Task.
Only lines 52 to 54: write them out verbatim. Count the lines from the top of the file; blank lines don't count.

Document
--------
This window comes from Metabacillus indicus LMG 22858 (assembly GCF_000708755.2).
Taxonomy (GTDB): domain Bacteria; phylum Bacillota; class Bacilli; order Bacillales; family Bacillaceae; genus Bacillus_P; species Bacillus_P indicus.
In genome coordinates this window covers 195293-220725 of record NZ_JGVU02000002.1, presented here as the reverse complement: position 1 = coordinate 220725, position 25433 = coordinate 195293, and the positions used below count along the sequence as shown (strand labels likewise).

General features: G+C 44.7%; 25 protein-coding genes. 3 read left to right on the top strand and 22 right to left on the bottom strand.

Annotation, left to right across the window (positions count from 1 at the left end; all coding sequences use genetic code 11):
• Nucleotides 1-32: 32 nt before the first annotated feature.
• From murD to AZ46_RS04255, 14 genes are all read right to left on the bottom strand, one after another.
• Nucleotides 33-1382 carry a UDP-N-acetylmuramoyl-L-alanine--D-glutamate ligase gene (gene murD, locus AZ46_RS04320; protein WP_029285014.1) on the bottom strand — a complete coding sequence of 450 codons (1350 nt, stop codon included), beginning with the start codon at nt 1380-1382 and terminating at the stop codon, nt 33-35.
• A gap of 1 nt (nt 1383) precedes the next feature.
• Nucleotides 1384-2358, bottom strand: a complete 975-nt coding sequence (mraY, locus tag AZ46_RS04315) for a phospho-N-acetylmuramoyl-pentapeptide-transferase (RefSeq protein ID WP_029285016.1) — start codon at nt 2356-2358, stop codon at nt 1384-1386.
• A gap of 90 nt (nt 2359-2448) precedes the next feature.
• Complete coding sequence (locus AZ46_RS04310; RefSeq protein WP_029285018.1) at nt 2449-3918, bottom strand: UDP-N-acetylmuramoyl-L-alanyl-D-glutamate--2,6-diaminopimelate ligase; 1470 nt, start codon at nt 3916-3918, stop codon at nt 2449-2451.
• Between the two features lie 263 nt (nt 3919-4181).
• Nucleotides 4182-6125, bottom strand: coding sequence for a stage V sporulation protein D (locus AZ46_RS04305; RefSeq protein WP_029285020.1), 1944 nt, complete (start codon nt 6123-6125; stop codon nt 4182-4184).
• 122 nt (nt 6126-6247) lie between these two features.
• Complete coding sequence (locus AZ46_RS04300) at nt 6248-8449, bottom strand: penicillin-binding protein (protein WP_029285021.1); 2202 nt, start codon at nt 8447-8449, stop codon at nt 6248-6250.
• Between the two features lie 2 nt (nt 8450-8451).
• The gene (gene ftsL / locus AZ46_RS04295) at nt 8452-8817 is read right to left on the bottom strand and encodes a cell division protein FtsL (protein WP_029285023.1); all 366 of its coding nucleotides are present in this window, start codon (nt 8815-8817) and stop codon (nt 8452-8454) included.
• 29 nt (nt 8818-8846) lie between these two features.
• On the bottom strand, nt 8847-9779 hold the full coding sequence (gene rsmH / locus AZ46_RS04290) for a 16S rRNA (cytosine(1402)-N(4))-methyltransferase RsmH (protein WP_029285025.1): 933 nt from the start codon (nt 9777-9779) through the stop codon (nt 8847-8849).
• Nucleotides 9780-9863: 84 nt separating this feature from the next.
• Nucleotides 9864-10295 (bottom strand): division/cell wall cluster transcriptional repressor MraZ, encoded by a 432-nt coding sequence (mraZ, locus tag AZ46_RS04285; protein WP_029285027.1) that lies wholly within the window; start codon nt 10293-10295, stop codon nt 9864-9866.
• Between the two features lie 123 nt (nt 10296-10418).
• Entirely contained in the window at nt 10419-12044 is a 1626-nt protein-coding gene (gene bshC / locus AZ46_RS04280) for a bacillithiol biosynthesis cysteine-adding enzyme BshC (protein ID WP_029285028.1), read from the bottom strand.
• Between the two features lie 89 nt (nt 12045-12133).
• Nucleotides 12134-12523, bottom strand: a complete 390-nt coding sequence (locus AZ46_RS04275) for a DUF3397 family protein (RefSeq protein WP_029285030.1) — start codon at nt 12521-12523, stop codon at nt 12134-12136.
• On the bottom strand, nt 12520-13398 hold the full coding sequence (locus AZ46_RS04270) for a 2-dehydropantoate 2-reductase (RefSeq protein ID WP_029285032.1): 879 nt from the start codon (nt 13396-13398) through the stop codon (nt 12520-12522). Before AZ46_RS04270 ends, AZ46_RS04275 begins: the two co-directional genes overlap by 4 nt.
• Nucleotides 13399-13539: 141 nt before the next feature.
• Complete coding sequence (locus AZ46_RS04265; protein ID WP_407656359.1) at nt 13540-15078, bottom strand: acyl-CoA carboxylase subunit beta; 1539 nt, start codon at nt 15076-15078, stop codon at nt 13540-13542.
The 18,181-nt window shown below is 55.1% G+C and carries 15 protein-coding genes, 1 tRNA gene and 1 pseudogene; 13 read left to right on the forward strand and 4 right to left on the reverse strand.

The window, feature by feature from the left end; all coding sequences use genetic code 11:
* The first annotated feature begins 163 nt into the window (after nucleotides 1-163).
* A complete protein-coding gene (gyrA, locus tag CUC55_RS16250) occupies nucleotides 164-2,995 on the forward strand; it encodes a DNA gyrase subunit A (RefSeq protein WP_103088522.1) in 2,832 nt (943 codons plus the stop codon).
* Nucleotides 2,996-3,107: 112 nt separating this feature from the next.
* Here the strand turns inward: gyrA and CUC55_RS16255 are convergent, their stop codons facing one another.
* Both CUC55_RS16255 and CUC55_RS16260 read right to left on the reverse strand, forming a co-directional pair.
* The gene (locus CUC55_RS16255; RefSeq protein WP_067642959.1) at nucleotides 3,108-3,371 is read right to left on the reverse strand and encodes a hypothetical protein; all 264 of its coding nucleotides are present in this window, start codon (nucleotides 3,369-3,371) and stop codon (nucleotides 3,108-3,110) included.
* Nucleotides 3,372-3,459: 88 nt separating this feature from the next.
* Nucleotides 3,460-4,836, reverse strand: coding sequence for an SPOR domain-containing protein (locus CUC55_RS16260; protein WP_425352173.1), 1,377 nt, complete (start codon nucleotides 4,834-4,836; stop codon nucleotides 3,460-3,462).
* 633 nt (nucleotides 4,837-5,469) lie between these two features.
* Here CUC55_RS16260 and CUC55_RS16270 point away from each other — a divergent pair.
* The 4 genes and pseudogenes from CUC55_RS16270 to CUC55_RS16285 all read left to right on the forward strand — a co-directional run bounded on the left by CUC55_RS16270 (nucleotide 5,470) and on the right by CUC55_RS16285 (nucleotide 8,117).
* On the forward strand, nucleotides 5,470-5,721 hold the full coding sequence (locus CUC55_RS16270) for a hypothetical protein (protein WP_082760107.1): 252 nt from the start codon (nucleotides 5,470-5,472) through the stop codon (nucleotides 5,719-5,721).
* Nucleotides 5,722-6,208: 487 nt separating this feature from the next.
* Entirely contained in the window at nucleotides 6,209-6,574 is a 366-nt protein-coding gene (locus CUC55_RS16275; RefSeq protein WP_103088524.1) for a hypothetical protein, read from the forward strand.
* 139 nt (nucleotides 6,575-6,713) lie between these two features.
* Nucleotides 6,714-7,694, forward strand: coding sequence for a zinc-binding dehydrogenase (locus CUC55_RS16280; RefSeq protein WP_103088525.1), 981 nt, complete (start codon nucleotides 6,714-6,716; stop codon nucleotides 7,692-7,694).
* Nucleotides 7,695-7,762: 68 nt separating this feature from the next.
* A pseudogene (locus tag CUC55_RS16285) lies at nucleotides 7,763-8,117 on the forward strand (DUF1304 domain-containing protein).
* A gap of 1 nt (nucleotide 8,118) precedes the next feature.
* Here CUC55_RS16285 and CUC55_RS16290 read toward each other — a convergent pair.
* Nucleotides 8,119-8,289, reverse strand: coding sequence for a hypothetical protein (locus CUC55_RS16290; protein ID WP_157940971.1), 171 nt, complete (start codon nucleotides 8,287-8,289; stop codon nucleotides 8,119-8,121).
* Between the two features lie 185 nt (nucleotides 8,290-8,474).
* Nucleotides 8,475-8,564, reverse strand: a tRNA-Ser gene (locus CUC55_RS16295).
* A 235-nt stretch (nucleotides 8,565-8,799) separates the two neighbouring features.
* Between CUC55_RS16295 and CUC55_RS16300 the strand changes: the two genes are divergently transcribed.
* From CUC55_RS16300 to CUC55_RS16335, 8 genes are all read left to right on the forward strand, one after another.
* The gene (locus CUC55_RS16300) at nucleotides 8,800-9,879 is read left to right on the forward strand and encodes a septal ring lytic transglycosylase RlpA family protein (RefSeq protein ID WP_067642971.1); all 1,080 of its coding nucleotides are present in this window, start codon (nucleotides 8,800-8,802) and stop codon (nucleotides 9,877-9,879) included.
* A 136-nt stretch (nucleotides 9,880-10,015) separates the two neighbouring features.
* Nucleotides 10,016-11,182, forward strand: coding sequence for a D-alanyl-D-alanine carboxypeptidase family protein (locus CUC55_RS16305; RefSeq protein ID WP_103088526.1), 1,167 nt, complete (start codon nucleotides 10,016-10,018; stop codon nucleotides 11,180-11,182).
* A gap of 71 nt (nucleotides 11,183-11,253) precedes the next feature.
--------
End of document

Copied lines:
* Nucleotides 8,119-8,289, reverse strand: coding sequence for a hypothetical protein (locus CUC55_RS16290; protein ID WP_157940971.1), 171 nt, complete (start codon nucleotides 8,287-8,289; stop codon nucleotides 8,119-8,121).
* Between the two features lie 185 nt (nucleotides 8,290-8,474).
* Nucleotides 8,475-8,564, reverse strand: a tRNA-Ser gene (locus CUC55_RS16295).